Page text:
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I'm late to this news this morning … But Google makes another sort of local push … into radio, buying dMarc Broadcasting of Newport Beach, California. There's a reported downpayment of just over $100 million and more than $1 billion if performance targets are met over three years. dMarc is a media buying service and digital automation provider for radio. Here's how the company represents itself:

As the parent company of Scott Studios and Computer Concepts, dMarc boasts the largest installed customer base for radio automation and digital systems, spanning thousands of stations across all markets and formats. Scott Studios is the radio industry's largest digital air studio systems vendor in the US. Scott has a larger market share than the #2, #3 and #4 digital studio vendors combined. Computer Concepts, through its Maestro product line, is one of the radio industry's most popular digital audio systems vendors.

This is the first major public statement that Google intends to be a kind of one-stop shop for its advertisers. Spot Runner, the local cable buying service we wrote about last week, is a similar example of a kind of company—or at least a capability—that we would expect Google to also want to acquire to extend into TV.

Google reportedly plans to integrate dMarc's radio buying capability into AdWords, extending the platform into the "real world" and offering radio distribution (more geotargeting) to its advertisers.

This is a fascinating development, for its competitive implications and because it points the way to a kind of new integration of online and offline media buying. This will undoubtedly be a year for more M&A from Google and its competitors.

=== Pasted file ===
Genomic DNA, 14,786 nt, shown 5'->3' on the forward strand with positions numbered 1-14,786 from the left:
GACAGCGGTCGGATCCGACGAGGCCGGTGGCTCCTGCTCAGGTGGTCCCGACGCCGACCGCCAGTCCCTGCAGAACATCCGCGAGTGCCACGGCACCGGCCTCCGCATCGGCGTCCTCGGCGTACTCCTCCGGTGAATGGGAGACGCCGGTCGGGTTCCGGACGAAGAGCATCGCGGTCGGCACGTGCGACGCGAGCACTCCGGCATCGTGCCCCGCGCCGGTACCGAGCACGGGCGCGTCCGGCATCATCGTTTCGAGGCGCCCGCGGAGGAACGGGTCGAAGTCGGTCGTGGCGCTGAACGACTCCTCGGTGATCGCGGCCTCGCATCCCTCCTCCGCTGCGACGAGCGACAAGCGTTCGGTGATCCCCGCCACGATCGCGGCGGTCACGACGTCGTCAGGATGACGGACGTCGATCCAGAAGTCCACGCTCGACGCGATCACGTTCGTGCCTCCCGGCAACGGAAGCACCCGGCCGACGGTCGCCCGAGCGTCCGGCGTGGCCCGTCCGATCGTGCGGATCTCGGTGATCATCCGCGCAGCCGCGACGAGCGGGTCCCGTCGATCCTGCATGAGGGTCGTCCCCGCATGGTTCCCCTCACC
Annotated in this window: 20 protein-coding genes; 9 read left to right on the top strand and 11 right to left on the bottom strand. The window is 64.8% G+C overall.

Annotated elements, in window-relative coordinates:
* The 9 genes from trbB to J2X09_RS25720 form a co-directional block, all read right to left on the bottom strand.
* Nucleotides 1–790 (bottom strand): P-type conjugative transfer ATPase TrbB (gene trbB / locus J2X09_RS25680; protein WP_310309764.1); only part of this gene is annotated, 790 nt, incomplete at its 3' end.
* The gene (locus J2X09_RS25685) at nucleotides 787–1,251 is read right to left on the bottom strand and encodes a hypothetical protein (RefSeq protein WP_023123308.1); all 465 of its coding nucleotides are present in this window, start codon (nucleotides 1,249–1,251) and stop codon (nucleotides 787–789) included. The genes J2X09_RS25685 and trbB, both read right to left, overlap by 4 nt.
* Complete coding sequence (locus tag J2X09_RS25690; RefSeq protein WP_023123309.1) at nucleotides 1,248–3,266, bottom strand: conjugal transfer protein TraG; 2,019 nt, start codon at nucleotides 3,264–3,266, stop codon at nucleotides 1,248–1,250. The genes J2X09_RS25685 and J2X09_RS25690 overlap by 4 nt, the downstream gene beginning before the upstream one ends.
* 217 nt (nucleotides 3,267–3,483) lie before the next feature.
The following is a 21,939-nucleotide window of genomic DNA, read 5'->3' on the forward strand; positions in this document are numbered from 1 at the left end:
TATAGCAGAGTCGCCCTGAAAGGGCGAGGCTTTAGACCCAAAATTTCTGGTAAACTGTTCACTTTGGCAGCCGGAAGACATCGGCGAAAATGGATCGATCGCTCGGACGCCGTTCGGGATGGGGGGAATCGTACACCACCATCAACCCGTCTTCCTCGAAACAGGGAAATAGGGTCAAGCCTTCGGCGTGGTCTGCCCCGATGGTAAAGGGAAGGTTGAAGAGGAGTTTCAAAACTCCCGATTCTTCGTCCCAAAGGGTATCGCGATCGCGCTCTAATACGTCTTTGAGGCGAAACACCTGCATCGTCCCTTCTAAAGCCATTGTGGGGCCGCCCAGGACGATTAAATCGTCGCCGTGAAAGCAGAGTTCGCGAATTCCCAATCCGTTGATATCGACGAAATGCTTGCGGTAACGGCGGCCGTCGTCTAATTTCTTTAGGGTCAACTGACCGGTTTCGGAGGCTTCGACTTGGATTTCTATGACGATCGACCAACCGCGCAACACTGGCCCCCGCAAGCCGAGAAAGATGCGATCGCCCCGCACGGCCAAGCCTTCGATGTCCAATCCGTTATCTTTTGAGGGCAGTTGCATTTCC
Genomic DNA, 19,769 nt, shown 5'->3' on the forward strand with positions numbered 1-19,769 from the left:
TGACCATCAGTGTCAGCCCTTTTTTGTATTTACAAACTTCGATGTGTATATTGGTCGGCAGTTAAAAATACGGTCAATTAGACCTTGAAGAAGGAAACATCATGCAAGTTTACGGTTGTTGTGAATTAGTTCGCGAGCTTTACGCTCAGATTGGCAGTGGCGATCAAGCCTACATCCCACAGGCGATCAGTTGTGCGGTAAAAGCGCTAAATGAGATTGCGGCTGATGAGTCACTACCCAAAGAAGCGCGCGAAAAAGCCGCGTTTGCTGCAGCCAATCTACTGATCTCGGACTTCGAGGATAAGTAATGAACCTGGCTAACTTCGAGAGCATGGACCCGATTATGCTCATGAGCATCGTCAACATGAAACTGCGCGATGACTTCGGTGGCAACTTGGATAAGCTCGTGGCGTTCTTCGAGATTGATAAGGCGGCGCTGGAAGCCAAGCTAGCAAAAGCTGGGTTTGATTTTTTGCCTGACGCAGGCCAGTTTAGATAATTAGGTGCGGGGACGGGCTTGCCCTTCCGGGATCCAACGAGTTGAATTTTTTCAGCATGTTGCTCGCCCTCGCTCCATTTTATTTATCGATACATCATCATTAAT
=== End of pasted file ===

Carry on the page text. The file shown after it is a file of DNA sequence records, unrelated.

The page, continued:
I was really skeptical of the Google $600 target, but if Google is able to extend into other advertising media it could well be justified as the company taps into more of marketers' spend.

Already we see two attempts at diversification this year from Google: video (pay-per-view/download) and radio. I would expect more such moves this year—and TV is definitely on the radar for Google.

Universal McCann's Robert Coen has projected that radio advertising will be worth approx. $16.1 billion in 2006.

Lots of additional coverage here.


Update: Spoke to VoiceStar about PPCall in radio advertising. The conversation was interesting for several reasons. Among them, we discussed how radio was both a branding and a direct response medium and how you need to use PPCall or call tracking to bring the analytics to the direct response piece of radio. Also, one question: How will the AdWords auction platform work with radio advertisers that are not used to that model?

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  1. There is a potential irony here; that the more Google ventures into the realm of "traditional" media the greater the risk its margins–and hence stock multiples–may resemble those of "traditional" media companies. Google $60.00 anyone?

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